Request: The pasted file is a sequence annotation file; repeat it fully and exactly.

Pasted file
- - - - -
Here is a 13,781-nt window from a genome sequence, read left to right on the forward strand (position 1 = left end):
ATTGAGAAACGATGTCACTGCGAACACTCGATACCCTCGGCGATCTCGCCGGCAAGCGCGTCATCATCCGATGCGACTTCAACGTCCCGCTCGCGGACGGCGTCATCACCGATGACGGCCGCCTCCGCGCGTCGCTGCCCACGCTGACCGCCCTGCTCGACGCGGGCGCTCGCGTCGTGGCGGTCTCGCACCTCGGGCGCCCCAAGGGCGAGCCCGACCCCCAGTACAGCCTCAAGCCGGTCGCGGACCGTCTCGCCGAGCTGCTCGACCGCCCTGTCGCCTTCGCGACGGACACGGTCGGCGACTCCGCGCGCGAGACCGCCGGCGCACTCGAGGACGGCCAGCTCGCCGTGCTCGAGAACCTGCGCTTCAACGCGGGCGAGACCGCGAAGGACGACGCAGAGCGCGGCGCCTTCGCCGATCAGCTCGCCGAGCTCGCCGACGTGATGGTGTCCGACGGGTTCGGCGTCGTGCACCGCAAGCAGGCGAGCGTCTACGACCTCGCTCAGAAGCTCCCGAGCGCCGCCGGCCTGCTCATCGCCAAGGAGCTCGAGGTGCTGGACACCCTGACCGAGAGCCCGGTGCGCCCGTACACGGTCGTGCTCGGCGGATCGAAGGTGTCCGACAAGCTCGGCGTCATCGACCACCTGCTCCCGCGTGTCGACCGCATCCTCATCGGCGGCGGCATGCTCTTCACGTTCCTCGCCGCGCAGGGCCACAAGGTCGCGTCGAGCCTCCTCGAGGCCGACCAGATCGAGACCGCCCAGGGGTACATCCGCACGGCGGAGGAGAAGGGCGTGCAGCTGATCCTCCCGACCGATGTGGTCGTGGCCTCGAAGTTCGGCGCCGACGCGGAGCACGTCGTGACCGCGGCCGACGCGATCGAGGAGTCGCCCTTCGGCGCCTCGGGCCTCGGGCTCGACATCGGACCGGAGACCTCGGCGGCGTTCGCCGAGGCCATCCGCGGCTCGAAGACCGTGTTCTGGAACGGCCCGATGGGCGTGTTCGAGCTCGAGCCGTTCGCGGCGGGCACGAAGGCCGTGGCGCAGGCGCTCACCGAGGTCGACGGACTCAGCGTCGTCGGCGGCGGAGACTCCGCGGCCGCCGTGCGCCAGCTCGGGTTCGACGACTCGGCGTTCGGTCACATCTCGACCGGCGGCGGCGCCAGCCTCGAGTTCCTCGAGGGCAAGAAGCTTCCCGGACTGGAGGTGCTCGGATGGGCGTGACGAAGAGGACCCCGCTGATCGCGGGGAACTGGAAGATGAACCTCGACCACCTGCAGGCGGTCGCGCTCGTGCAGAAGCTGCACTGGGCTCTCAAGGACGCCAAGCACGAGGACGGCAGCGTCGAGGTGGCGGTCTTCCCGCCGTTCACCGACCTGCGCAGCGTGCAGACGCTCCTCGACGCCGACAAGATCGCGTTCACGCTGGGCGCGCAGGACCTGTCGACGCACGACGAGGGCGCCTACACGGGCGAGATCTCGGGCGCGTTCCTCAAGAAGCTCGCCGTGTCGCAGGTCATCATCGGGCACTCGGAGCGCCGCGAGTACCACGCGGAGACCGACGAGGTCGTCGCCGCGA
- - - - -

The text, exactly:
Here is a 13,781-nt window from a genome sequence, read left to right on the forward strand (position 1 = left end):
ATTGAGAAACGATGTCACTGCGAACACTCGATACCCTCGGCGATCTCGCCGGCAAGCGCGTCATCATCCGATGCGACTTCAACGTCCCGCTCGCGGACGGCGTCATCACCGATGACGGCCGCCTCCGCGCGTCGCTGCCCACGCTGACCGCCCTGCTCGACGCGGGCGCTCGCGTCGTGGCGGTCTCGCACCTCGGGCGCCCCAAGGGCGAGCCCGACCCCCAGTACAGCCTCAAGCCGGTCGCGGACCGTCTCGCCGAGCTGCTCGACCGCCCTGTCGCCTTCGCGACGGACACGGTCGGCGACTCCGCGCGCGAGACCGCCGGCGCACTCGAGGACGGCCAGCTCGCCGTGCTCGAGAACCTGCGCTTCAACGCGGGCGAGACCGCGAAGGACGACGCAGAGCGCGGCGCCTTCGCCGATCAGCTCGCCGAGCTCGCCGACGTGATGGTGTCCGACGGGTTCGGCGTCGTGCACCGCAAGCAGGCGAGCGTCTACGACCTCGCTCAGAAGCTCCCGAGCGCCGCCGGCCTGCTCATCGCCAAGGAGCTCGAGGTGCTGGACACCCTGACCGAGAGCCCGGTGCGCCCGTACACGGTCGTGCTCGGCGGATCGAAGGTGTCCGACAAGCTCGGCGTCATCGACCACCTGCTCCCGCGTGTCGACCGCATCCTCATCGGCGGCGGCATGCTCTTCACGTTCCTCGCCGCGCAGGGCCACAAGGTCGCGTCGAGCCTCCTCGAGGCCGACCAGATCGAGACCGCCCAGGGGTACATCCGCACGGCGGAGGAGAAGGGCGTGCAGCTGATCCTCCCGACCGATGTGGTCGTGGCCTCGAAGTTCGGCGCCGACGCGGAGCACGTCGTGACCGCGGCCGACGCGATCGAGGAGTCGCCCTTCGGCGCCTCGGGCCTCGGGCTCGACATCGGACCGGAGACCTCGGCGGCGTTCGCCGAGGCCATCCGCGGCTCGAAGACCGTGTTCTGGAACGGCCCGATGGGCGTGTTCGAGCTCGAGCCGTTCGCGGCGGGCACGAAGGCCGTGGCGCAGGCGCTCACCGAGGTCGACGGACTCAGCGTCGTCGGCGGCGGAGACTCCGCGGCCGCCGTGCGCCAGCTCGGGTTCGACGACTCGGCGTTCGGTCACATCTCGACCGGCGGCGGCGCCAGCCTCGAGTTCCTCGAGGGCAAGAAGCTTCCCGGACTGGAGGTGCTCGGATGGGCGTGACGAAGAGGACCCCGCTGATCGCGGGGAACTGGAAGATGAACCTCGACCACCTGCAGGCGGTCGCGCTCGTGCAGAAGCTGCACTGGGCTCTCAAGGACGCCAAGCACGAGGACGGCAGCGTCGAGGTGGCGGTCTTCCCGCCGTTCACCGACCTGCGCAGCGTGCAGACGCTCCTCGACGCCGACAAGATCGCGTTCACGCTGGGCGCGCAGGACCTGTCGACGCACGACGAGGGCGCCTACACGGGCGAGATCTCGGGCGCGTTCCTCAAGAAGCTCGCCGTGTCGCAGGTCATCATCGGGCACTCGGAGCGCCGCGAGTACCACGCGGAGACCGACGAGGTCGTCGCCGCGA